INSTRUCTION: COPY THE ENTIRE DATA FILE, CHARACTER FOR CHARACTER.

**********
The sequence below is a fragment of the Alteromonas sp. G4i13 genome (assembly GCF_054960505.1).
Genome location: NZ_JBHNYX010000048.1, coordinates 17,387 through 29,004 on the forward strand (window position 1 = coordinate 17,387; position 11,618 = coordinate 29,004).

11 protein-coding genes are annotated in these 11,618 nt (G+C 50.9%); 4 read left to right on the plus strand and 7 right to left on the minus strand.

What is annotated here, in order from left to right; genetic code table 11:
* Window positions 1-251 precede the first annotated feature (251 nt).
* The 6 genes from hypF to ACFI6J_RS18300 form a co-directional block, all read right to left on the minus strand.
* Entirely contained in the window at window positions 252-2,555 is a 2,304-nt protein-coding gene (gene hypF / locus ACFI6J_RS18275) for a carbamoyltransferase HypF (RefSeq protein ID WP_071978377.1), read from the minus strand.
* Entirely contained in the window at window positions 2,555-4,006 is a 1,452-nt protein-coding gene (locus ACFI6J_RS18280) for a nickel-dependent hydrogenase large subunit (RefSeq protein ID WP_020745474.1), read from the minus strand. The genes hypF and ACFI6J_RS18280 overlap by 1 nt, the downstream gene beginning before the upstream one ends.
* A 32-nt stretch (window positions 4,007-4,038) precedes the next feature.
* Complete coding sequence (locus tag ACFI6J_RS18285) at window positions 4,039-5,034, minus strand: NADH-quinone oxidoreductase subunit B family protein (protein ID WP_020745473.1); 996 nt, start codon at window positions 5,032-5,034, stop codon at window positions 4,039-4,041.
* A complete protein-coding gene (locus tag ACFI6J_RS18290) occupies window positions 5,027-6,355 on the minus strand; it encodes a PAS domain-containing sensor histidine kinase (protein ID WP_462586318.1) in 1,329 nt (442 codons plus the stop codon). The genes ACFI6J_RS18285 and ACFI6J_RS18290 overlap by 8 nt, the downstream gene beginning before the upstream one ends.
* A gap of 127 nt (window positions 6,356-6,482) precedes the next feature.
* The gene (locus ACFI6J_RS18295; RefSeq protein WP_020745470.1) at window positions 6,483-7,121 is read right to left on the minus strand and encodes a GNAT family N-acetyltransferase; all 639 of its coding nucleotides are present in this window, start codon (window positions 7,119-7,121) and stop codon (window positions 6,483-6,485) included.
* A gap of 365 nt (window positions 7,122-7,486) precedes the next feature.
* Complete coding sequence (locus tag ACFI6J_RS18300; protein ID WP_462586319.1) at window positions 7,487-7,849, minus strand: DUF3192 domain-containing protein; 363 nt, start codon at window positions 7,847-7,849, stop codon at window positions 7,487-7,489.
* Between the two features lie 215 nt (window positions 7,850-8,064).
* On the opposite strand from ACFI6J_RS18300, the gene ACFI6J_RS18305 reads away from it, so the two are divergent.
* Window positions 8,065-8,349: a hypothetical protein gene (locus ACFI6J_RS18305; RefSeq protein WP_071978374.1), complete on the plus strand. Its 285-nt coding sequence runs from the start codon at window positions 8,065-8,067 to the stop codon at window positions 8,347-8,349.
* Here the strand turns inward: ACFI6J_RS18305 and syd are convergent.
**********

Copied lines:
The sequence below is a fragment of the Alteromonas sp. G4i13 genome (assembly GCF_054960505.1).
Genome location: NZ_JBHNYX010000048.1, coordinates 17,387 through 29,004 on the forward strand (window position 1 = coordinate 17,387; position 11,618 = coordinate 29,004).

11 protein-coding genes are annotated in these 11,618 nt (G+C 50.9%); 4 read left to right on the plus strand and 7 right to left on the minus strand.

What is annotated here, in order from left to right; genetic code table 11:
* Window positions 1-251 precede the first annotated feature (251 nt).
* The 6 genes from hypF to ACFI6J_RS18300 form a co-directional block, all read right to left on the minus strand.
* Entirely contained in the window at window positions 252-2,555 is a 2,304-nt protein-coding gene (gene hypF / locus ACFI6J_RS18275) for a carbamoyltransferase HypF (RefSeq protein ID WP_071978377.1), read from the minus strand.
* Entirely contained in the window at window positions 2,555-4,006 is a 1,452-nt protein-coding gene (locus ACFI6J_RS18280) for a nickel-dependent hydrogenase large subunit (RefSeq protein ID WP_020745474.1), read from the minus strand. The genes hypF and ACFI6J_RS18280 overlap by 1 nt, the downstream gene beginning before the upstream one ends.
* A 32-nt stretch (window positions 4,007-4,038) precedes the next feature.
* Complete coding sequence (locus tag ACFI6J_RS18285) at window positions 4,039-5,034, minus strand: NADH-quinone oxidoreductase subunit B family protein (protein ID WP_020745473.1); 996 nt, start codon at window positions 5,032-5,034, stop codon at window positions 4,039-4,041.
* A complete protein-coding gene (locus tag ACFI6J_RS18290) occupies window positions 5,027-6,355 on the minus strand; it encodes a PAS domain-containing sensor histidine kinase (protein ID WP_462586318.1) in 1,329 nt (442 codons plus the stop codon). The genes ACFI6J_RS18285 and ACFI6J_RS18290 overlap by 8 nt, the downstream gene beginning before the upstream one ends.
* A gap of 127 nt (window positions 6,356-6,482) precedes the next feature.
* The gene (locus ACFI6J_RS18295; RefSeq protein WP_020745470.1) at window positions 6,483-7,121 is read right to left on the minus strand and encodes a GNAT family N-acetyltransferase; all 639 of its coding nucleotides are present in this window, start codon (window positions 7,119-7,121) and stop codon (window positions 6,483-6,485) included.
* A gap of 365 nt (window positions 7,122-7,486) precedes the next feature.
* Complete coding sequence (locus tag ACFI6J_RS18300; protein ID WP_462586319.1) at window positions 7,487-7,849, minus strand: DUF3192 domain-containing protein; 363 nt, start codon at window positions 7,847-7,849, stop codon at window positions 7,487-7,489.
* Between the two features lie 215 nt (window positions 7,850-8,064).
* On the opposite strand from ACFI6J_RS18300, the gene ACFI6J_RS18305 reads away from it, so the two are divergent.
* Window positions 8,065-8,349: a hypothetical protein gene (locus ACFI6J_RS18305; RefSeq protein WP_071978374.1), complete on the plus strand. Its 285-nt coding sequence runs from the start codon at window positions 8,065-8,067 to the stop codon at window positions 8,347-8,349.
* Here the strand turns inward: ACFI6J_RS18305 and syd are convergent.